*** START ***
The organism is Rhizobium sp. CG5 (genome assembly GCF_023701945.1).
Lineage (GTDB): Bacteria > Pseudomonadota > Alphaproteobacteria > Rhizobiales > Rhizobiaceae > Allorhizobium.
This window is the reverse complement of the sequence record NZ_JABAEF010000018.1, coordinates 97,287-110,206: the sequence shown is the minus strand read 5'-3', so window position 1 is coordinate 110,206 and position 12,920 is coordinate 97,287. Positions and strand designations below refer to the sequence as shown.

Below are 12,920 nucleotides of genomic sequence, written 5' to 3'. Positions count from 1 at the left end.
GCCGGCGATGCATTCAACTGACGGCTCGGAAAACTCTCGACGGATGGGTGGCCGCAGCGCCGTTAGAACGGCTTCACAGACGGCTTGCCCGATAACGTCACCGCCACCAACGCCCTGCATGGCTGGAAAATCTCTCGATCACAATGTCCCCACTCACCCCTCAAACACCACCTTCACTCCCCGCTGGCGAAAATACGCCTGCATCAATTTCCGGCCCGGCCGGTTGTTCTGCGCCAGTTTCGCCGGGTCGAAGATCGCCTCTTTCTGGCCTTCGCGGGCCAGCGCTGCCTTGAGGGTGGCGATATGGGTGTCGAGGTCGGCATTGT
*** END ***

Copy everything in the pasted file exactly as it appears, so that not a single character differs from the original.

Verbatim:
The organism is Rhizobium sp. CG5 (genome assembly GCF_023701945.1).
Lineage (GTDB): Bacteria > Pseudomonadota > Alphaproteobacteria > Rhizobiales > Rhizobiaceae > Allorhizobium.
This window is the reverse complement of the sequence record NZ_JABAEF010000018.1, coordinates 97,287-110,206: the sequence shown is the minus strand read 5'-3', so window position 1 is coordinate 110,206 and position 12,920 is coordinate 97,287. Positions and strand designations below refer to the sequence as shown.

Below are 12,920 nucleotides of genomic sequence, written 5' to 3'. Positions count from 1 at the left end.
GCCGGCGATGCATTCAACTGACGGCTCGGAAAACTCTCGACGGATGGGTGGCCGCAGCGCCGTTAGAACGGCTTCACAGACGGCTTGCCCGATAACGTCACCGCCACCAACGCCCTGCATGGCTGGAAAATCTCTCGATCACAATGTCCCCACTCACCCCTCAAACACCACCTTCACTCCCCGCTGGCGAAAATACGCCTGCATCAATTTCCGGCCCGGCCGGTTGTTCTGCGCCAGTTTCGCCGGGTCGAAGATCGCCTCTTTCTGGCCTTCGCGGGCCAGCGCTGCCTTGAGGGTGGCGATATGGGTGTCGAGGTCGGCATTGT